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MANY THINGS IN FEW WORDS;
THOSE WHO THINK.
BY THE Rev. C. C. COLTON, A. M.
LORD BYRON,' &c. &c.
LONGMAN, REES, ORME, BROWN, AND GREEN,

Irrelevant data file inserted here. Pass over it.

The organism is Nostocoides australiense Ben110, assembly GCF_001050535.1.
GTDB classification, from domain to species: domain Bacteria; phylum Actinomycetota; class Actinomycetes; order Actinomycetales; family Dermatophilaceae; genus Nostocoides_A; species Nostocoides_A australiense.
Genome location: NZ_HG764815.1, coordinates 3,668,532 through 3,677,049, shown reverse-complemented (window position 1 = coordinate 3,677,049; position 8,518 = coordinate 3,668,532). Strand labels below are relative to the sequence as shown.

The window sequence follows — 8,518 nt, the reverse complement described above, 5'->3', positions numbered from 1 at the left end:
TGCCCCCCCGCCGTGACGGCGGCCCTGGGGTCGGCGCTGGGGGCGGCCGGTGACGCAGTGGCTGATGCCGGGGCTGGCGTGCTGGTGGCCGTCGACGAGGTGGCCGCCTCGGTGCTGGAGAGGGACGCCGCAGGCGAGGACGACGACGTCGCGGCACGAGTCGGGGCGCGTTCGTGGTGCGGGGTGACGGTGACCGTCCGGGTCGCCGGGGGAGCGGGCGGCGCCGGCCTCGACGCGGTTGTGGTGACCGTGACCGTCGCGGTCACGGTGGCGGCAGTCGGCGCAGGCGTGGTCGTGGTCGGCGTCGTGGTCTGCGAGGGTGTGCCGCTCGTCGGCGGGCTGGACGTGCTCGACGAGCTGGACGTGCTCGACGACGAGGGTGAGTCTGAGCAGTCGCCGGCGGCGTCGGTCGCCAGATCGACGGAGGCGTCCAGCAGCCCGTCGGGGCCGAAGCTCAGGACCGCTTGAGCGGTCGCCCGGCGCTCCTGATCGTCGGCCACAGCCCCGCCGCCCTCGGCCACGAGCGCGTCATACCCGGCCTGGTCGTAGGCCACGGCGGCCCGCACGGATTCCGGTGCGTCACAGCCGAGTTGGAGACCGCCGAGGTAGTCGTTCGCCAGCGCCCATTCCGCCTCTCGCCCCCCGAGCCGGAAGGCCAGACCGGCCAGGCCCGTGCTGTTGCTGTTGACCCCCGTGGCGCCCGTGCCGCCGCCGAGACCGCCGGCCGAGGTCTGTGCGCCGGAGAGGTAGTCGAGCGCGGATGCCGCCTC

I KNOW not that I should have attempted a Second Volume of Lacon, if the first had not met with some encouragement; Its reception has proved that my book has been purchased at least by the many, and I have testimonies far more gratifying, that it has not been disapproved of by the few. He that aspires to produce a work that shall instruct and amuse the unlearned, without displeasing or disgusting the scholar, proposes’ to himself an object more attainable perhaps on any other theme, than on that which I have adopted; for on this subject all men are critics, although:very few are connoisseurs; the man of the world is indignant at being supposed to stand in need of information, and the philosopher feels that he is above it; the old will not quit the school of their own experience, and hope is the only moralist that has any weight with the young. There are many things on which even a coxcomb will receive instruction with gratitude, as for instance a knowledge of the languages, or of the mathematics,